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SC to hear Swamy�s plea on non-bailable warrant

By SPL CORRESPONDENT

NEW DELHI, June 22 � The Supreme Court will hear BJP leader Subramanian Swamy�s plea challenging the non-bailable warrant issued against him by a court in Assam, in July. A non-bailable warrant was issued against him over his controversial comments that mosques were not religious structures.

A vacation bench of Justice MY Eqbal and Justice Arun Mishra directed listing the matter for hearing in the first week of July before an appropriate bench after Swamy sought adjournment pleading that counsel Ram Jethmalani representing him in the case, was abroad.

Swamy said he has challenged the constitutional validity of the Indian Penal Code�s sections 153(a) and 295(a), contending that they were vaguely worded and were prone to be misused, like Section 66A of the Information Technology Act, 2000, which was recently read down by the apex court.

Section 153(a) provides for punishment for promoting enmity between different groups on grounds of religion, race, place of birth, residence, language, etc., and doing acts prejudicial to maintenance of harmony, while Section 295(a) provides for punishment for deliberate and malicious acts, intended to outrage religious feelings of any class by insulting its religion or religious beliefs.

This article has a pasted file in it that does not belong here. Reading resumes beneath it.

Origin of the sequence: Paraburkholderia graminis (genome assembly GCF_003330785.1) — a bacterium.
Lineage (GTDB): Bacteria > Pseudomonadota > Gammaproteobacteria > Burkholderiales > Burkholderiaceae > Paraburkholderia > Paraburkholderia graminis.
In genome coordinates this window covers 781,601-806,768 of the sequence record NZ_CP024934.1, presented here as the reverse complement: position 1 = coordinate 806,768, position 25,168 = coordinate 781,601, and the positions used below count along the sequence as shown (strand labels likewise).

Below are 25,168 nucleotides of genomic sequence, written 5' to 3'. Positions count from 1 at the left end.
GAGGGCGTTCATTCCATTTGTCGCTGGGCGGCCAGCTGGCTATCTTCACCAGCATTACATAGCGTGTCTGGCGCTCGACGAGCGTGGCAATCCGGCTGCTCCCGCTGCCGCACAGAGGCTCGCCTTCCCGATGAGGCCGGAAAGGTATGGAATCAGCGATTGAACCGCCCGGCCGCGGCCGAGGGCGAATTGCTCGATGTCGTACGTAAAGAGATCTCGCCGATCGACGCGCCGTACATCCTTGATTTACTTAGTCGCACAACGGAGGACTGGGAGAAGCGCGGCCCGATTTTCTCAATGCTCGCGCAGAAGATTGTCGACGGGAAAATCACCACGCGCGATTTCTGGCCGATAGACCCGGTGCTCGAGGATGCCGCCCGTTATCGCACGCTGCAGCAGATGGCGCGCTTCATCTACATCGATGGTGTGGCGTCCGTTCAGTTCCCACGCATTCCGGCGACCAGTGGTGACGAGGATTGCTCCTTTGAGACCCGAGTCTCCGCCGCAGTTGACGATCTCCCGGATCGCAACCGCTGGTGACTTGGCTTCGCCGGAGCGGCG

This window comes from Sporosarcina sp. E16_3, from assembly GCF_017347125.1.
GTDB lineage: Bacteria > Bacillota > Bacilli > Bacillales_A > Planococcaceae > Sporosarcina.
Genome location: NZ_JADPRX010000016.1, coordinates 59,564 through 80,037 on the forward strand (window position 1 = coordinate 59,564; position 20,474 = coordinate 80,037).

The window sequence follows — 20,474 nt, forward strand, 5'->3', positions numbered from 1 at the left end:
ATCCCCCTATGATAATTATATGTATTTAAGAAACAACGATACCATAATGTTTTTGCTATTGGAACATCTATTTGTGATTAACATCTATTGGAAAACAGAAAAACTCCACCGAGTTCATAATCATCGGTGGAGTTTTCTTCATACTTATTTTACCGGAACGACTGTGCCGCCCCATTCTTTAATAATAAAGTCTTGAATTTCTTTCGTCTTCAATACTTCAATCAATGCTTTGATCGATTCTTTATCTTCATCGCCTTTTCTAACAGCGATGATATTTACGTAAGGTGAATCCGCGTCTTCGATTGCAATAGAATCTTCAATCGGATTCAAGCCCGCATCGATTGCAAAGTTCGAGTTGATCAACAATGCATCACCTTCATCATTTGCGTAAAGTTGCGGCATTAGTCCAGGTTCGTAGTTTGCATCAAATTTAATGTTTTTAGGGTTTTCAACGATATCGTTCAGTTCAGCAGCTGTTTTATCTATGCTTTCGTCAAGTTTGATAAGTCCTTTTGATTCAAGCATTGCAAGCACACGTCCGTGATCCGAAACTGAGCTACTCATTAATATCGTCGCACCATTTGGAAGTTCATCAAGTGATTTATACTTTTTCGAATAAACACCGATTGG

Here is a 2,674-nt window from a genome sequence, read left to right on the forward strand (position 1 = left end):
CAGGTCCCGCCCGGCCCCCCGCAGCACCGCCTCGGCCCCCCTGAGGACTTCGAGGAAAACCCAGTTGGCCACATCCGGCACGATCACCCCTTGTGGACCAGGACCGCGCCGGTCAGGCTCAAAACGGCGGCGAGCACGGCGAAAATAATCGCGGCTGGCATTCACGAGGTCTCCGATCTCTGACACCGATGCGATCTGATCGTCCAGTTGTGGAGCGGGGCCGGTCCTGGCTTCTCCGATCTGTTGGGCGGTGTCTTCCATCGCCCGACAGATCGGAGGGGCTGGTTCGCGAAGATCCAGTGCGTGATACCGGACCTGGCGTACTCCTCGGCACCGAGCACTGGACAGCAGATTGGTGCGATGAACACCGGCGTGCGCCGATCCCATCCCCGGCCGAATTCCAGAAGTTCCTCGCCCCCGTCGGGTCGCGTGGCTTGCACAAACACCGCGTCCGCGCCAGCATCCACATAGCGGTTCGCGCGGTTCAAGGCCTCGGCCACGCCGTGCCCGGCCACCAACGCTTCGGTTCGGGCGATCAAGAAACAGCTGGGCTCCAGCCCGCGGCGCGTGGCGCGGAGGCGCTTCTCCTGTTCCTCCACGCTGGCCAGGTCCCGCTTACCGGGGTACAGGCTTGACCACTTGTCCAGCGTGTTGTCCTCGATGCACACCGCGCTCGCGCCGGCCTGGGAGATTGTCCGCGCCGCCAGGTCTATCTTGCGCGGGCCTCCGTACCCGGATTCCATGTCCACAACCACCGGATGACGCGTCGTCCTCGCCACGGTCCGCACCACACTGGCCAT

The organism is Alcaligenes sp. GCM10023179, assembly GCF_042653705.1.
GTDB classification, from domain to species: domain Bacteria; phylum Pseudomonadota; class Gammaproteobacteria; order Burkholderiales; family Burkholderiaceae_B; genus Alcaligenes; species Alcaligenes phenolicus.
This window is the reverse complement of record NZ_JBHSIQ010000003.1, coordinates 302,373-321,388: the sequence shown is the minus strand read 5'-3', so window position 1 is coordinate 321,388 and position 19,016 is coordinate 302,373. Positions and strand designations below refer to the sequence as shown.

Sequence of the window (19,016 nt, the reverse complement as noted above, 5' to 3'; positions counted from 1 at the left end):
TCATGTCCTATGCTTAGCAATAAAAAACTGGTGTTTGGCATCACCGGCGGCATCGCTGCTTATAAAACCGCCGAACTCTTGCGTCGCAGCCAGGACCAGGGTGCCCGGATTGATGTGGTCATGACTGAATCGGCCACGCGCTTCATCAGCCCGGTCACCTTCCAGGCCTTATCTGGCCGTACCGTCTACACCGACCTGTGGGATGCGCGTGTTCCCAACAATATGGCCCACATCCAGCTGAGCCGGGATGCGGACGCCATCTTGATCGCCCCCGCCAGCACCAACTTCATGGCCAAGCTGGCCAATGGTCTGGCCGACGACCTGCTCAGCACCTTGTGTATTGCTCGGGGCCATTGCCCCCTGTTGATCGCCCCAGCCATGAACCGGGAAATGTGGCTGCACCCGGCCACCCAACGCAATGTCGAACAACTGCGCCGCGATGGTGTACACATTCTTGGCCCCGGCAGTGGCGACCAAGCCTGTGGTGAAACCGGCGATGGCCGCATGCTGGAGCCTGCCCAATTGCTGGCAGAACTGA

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SC to hear Swamy�s plea on non-bailable warrant

NEW DELHI, June 22 � The Supreme Court will hear BJP leader Subramanian Swamy�s plea challenging the non-bailable warrant issued against him by a court in Assam, in July. A non-bailable warrant was issued against him over his controversial comments that mosques were not religious structures.

A vacation bench of Justice MY Eqbal and Justice Arun Mishra directed listing the matter for hearing in the first week of July before an appropriate bench after Swamy sought adjournment pleading that counsel Ram Jethmalani representing him in the case, was abroad.

Swamy said he has challenged the constitutional validity of the Indian Penal Code�s sections 153(a) and 295(a), contending that they were vaguely worded and were prone to be misused, like Section 66A of the Information Technology Act, 2000, which was recently read down by the apex court.

Section 153(a) provides for punishment for promoting enmity between different groups on grounds of religion, race, place of birth, residence, language, etc., and doing acts prejudicial to maintenance of harmony, while Section 295(a) provides for punishment for deliberate and malicious acts, intended to outrage religious feelings of any class by insulting its religion or religious beliefs.